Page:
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Downes Murray International News

Messages make a difference

The most effective fundraising messages usually focus on mission and motive. That is why, as fundraisers, we continually seek to match the missions of our organisations with the motives of potential donors.

Only when a match is made is it possible to create appropriate and persuasive messages capable of moving donors to action. The match-making process can be visualised like the three segments of a triangle, the sides being of equal value in the building of the total fundraising strategy.

On the one side is the mission or case statement of the organisation. On the other is the motive or analysis of the donor pool. These two segments determine the strength, direction and viability of the third side which represents the message of the appeal to be developed.

The first segment to consider is that of mission or a definitive view of our organisation; who we are, where we have been, where we are now, where we want to go and how we are going to get there.

These questions will be addressed in the case statement. It is simply not possible to proceed in the fundraising process without the self-analysis afforded by the case.

For if we cannot internally articulate our organisations’ priorities and goals, how can we ‘go public’ with an appeal to outsiders? The case provides not only the format but also the focus for all succeeding documents and informational materials.

Once the case segment is in place, we can logically move to the second side of the triangle and an analysis of donors’ motives. Again, we must consider a series of questions aimed at discovering the needs and interests of our prospects.

Most of these questions will be answered by a feasibility study which tests the strengths and weaknesses of the case by juxtaposing it with the responses of potential donors.

Feedback from the feasibility study will tell us if we have a match – if there is a constituency that can be persuaded to active participation if presented with effective messages that motivate them.

If so, we are ready to move to the third segment of the triangle and the methods of determining what kinds of messages are most appropriate.

Generally, the focus of the fundraising message depends on the nature and scope of the campaign. As a rule, however, the larger the gift being sought, the narrower the focus of the message.

For example, messages created for an annual fund will appeal to a somewhat general audience that has been identified and linked to the organisation. These messages could be found in newsletters, brochures, mixed media and/or events. Messages created for a major gift campaign, on the other hand, are personalised appeals to specific prospects who have been identified and linked to the organisation.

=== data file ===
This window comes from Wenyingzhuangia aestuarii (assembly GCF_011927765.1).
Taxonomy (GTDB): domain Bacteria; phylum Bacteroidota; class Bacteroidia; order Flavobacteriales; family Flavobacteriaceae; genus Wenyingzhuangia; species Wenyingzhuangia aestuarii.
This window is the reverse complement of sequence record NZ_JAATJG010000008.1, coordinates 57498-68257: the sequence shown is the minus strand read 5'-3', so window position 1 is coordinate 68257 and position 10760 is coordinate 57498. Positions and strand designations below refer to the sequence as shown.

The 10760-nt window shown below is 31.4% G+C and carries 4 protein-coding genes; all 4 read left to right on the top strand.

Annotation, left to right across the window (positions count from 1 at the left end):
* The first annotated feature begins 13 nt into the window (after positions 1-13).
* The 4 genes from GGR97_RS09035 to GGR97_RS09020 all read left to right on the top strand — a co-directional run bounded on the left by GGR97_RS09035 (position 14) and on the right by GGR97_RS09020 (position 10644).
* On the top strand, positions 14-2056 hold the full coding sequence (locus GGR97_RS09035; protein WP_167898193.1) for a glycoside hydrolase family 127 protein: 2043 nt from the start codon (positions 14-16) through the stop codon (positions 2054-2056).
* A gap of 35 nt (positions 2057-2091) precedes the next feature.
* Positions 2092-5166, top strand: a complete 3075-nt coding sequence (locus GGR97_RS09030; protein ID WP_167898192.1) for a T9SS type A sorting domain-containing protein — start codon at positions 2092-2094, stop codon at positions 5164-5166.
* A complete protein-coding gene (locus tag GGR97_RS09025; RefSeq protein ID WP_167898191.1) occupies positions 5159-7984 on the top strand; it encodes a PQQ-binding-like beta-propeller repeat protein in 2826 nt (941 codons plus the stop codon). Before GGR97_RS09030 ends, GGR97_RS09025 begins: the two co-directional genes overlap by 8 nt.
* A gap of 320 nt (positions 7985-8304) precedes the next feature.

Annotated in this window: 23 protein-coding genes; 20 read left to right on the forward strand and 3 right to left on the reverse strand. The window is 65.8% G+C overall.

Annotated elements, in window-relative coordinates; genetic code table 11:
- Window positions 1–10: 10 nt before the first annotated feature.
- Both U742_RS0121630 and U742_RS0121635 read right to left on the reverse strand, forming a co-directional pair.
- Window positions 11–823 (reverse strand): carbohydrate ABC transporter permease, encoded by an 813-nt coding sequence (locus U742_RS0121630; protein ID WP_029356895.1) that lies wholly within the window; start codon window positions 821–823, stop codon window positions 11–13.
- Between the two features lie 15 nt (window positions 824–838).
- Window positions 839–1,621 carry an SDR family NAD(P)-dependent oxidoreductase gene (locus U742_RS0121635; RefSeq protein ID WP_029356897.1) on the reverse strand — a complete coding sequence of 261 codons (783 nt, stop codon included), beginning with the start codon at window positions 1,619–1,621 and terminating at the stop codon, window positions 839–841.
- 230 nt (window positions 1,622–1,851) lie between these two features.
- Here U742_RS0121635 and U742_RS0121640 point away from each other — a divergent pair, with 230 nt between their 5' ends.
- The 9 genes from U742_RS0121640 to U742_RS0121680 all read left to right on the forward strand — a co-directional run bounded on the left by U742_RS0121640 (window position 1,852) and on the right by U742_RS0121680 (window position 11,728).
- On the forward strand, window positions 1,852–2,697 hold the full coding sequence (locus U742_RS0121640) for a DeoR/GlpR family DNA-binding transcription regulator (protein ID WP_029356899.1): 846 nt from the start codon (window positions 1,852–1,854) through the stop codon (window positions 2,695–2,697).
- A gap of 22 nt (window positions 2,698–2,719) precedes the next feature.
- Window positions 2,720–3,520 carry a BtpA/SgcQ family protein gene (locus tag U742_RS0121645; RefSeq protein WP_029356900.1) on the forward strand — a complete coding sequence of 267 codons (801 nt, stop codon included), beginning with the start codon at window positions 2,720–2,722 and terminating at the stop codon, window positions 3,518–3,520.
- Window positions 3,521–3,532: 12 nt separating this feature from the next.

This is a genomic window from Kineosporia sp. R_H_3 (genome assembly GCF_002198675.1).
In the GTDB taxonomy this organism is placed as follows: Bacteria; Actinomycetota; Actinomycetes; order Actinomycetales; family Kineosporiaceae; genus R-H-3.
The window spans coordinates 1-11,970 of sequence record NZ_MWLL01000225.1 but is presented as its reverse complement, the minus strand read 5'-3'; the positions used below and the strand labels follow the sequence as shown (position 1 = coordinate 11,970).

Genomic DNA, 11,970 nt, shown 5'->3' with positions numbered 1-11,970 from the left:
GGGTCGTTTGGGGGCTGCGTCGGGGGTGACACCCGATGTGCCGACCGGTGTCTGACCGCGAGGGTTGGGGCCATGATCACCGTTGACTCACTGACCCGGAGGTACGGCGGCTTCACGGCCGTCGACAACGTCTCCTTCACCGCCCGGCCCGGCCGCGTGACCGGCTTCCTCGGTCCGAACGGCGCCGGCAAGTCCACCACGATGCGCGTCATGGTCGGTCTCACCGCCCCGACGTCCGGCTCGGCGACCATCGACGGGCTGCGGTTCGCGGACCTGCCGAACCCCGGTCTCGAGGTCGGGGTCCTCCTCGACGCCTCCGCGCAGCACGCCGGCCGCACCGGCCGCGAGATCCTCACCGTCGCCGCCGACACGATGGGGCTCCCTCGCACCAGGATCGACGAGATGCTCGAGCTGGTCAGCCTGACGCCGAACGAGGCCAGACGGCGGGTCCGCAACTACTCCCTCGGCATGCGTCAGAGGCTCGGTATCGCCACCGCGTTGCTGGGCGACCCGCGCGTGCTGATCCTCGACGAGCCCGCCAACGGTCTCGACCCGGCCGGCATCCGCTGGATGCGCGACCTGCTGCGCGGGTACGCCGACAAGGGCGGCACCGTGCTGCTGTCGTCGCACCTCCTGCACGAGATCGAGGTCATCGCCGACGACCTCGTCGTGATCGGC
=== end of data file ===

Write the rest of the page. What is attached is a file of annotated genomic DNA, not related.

These messages usually include personal letters, one-on-one cultivation and negotiation, and proposals or a combination thereof. The proposal is one example of a personalised, precise message tailor-made for a particular prospect.

If we have done the required homework and set down the segments of the triangle by fleshing out the case, examining the donors’ motives and preparing messages that reflect their needs and interests, then we often know much more about them than they know about us.

We must, therefore, present a full and truthful picture of our organisations. This may include furnishing the donor with the case statement, the annual report, or an on-site visit. Providing the donor with information on how their gift is used and whom it benefits as well as recognition of the gift are essential messages that extend the value of the gift into the future.

The fundraiser and the donor have developed a personal relationship based on mutual trust and confidence. This relationship provides the opportunity to solicit future gifts and encourages the donor to consider those requests without the need to revisit the entire creative process.

Traditionally, we think of match-making as a matter of the heart. Our role as fundraisers is not unlike that of cupid. By creating appropriate and persuasive messages, we facilitate the match between the matters of our mission and the habits and hearts of our donors.

Karen B Wood comes to the field of fundraising from a background in media relations and higher education. She served as Editor of the White House News Service for more than two years has been a Professor in the Department of Communications at the University of the Pacific in Stockton, California.

This article first appeared in Fundraising Forum: Issue 14, October 1990.

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